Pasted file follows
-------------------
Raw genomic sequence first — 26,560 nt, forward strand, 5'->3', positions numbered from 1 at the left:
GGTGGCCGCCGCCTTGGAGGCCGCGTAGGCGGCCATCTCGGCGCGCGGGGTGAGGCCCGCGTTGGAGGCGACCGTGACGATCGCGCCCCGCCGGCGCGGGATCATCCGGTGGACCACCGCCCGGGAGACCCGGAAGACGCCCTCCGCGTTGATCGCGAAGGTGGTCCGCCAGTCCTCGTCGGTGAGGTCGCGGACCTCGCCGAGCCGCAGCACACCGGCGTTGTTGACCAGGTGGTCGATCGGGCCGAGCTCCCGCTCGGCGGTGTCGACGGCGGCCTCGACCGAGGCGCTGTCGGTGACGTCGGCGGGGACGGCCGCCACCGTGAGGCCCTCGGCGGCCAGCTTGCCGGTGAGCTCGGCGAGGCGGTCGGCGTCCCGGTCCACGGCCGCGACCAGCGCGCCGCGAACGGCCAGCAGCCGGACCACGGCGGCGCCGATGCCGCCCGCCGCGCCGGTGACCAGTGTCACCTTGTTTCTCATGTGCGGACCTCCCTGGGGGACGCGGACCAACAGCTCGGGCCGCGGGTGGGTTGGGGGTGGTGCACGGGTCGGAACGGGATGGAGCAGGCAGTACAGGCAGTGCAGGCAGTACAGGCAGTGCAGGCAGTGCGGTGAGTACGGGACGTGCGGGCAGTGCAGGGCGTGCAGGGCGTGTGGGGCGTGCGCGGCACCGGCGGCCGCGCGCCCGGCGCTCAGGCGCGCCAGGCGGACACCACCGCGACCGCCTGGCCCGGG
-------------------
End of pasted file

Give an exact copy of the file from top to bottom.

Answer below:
Raw genomic sequence first — 26,560 nt, forward strand, 5'->3', positions numbered from 1 at the left:
GGTGGCCGCCGCCTTGGAGGCCGCGTAGGCGGCCATCTCGGCGCGCGGGGTGAGGCCCGCGTTGGAGGCGACCGTGACGATCGCGCCCCGCCGGCGCGGGATCATCCGGTGGACCACCGCCCGGGAGACCCGGAAGACGCCCTCCGCGTTGATCGCGAAGGTGGTCCGCCAGTCCTCGTCGGTGAGGTCGCGGACCTCGCCGAGCCGCAGCACACCGGCGTTGTTGACCAGGTGGTCGATCGGGCCGAGCTCCCGCTCGGCGGTGTCGACGGCGGCCTCGACCGAGGCGCTGTCGGTGACGTCGGCGGGGACGGCCGCCACCGTGAGGCCCTCGGCGGCCAGCTTGCCGGTGAGCTCGGCGAGGCGGTCGGCGTCCCGGTCCACGGCCGCGACCAGCGCGCCGCGAACGGCCAGCAGCCGGACCACGGCGGCGCCGATGCCGCCCGCCGCGCCGGTGACCAGTGTCACCTTGTTTCTCATGTGCGGACCTCCCTGGGGGACGCGGACCAACAGCTCGGGCCGCGGGTGGGTTGGGGGTGGTGCACGGGTCGGAACGGGATGGAGCAGGCAGTACAGGCAGTGCAGGCAGTACAGGCAGTGCAGGCAGTGCGGTGAGTACGGGACGTGCGGGCAGTGCAGGGCGTGCAGGGCGTGTGGGGCGTGCGCGGCACCGGCGGCCGCGCGCCCGGCGCTCAGGCGCGCCAGGCGGACACCACCGCGACCGCCTGGCCCGGG